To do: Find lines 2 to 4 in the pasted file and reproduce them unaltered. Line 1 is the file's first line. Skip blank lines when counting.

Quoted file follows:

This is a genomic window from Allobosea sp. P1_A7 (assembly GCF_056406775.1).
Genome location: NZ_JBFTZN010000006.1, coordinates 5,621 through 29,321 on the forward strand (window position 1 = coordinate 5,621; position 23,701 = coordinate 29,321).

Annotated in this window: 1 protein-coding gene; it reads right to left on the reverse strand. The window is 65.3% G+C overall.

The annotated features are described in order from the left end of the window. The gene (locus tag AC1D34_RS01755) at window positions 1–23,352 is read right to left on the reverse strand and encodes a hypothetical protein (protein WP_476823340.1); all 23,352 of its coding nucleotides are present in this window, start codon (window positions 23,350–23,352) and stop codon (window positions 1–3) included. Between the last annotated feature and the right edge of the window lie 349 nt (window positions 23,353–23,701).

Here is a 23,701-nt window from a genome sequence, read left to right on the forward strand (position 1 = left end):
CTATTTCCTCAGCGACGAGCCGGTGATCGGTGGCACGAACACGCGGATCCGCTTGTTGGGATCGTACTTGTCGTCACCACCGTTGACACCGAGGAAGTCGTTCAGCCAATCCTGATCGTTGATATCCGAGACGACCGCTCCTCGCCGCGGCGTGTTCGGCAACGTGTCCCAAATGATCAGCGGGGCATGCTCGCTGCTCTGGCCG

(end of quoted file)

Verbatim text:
Genome location: NZ_JBFTZN010000006.1, coordinates 5,621 through 29,321 on the forward strand (window position 1 = coordinate 5,621; position 23,701 = coordinate 29,321).

Annotated in this window: 1 protein-coding gene; it reads right to left on the reverse strand. The window is 65.3% G+C overall.

The annotated features are described in order from the left end of the window. The gene (locus tag AC1D34_RS01755) at window positions 1–23,352 is read right to left on the reverse strand and encodes a hypothetical protein (protein WP_476823340.1); all 23,352 of its coding nucleotides are present in this window, start codon (window positions 23,350–23,352) and stop codon (window positions 1–3) included. Between the last annotated feature and the right edge of the window lie 349 nt (window positions 23,353–23,701).